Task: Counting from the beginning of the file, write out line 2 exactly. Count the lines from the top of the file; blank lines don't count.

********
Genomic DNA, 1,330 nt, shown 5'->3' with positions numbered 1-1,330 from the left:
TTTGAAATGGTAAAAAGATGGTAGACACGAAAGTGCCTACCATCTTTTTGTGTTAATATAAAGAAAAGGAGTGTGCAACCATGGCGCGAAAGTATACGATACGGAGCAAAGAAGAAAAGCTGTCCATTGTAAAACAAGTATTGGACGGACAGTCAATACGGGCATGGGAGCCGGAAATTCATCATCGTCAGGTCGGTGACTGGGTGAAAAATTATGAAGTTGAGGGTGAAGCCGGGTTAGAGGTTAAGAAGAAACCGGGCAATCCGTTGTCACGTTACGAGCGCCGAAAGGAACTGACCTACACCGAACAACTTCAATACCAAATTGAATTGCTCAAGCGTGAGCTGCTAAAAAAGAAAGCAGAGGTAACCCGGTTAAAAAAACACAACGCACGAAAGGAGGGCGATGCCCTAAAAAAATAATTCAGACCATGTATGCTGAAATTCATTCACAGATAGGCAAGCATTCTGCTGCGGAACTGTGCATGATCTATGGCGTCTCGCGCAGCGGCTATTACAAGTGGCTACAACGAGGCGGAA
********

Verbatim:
TTTGAAATGGTAAAAAGATGGTAGACACGAAAGTGCCTACCATCTTTTTGTGTTAATATAAAGAAAAGGAGTGTGCAACCATGGCGCGAAAGTATACGATACGGAGCAAAGAAGAAAAGCTGTCCATTGTAAAACAAGTATTGGACGGACAGTCAATACGGGCATGGGAGCCGGAAATTCATCATCGTCAGGTCGGTGACTGGGTGAAAAATTATGAAGTTGAGGGTGAAGCCGGGTTAGAGGTTAAGAAGAAACCGGGCAATCCGTTGTCACGTTACGAGCGCCGAAAGGAACTGACCTACACCGAACAACTTCAATACCAAATTGAATTGCTCAAGCGTGAGCTGCTAAAAAAGAAAGCAGAGGTAACCCGGTTAAAAAAACACAACGCACGAAAGGAGGGCGATGCCCTAAAAAAATAATTCAGACCATGTATGCTGAAATTCATTCACAGATAGGCAAGCATTCTGCTGCGGAACTGTGCATGATCTATGGCGTCTCGCGCAGCGGCTATTACAAGTGGCTACAACGAGGCGGAA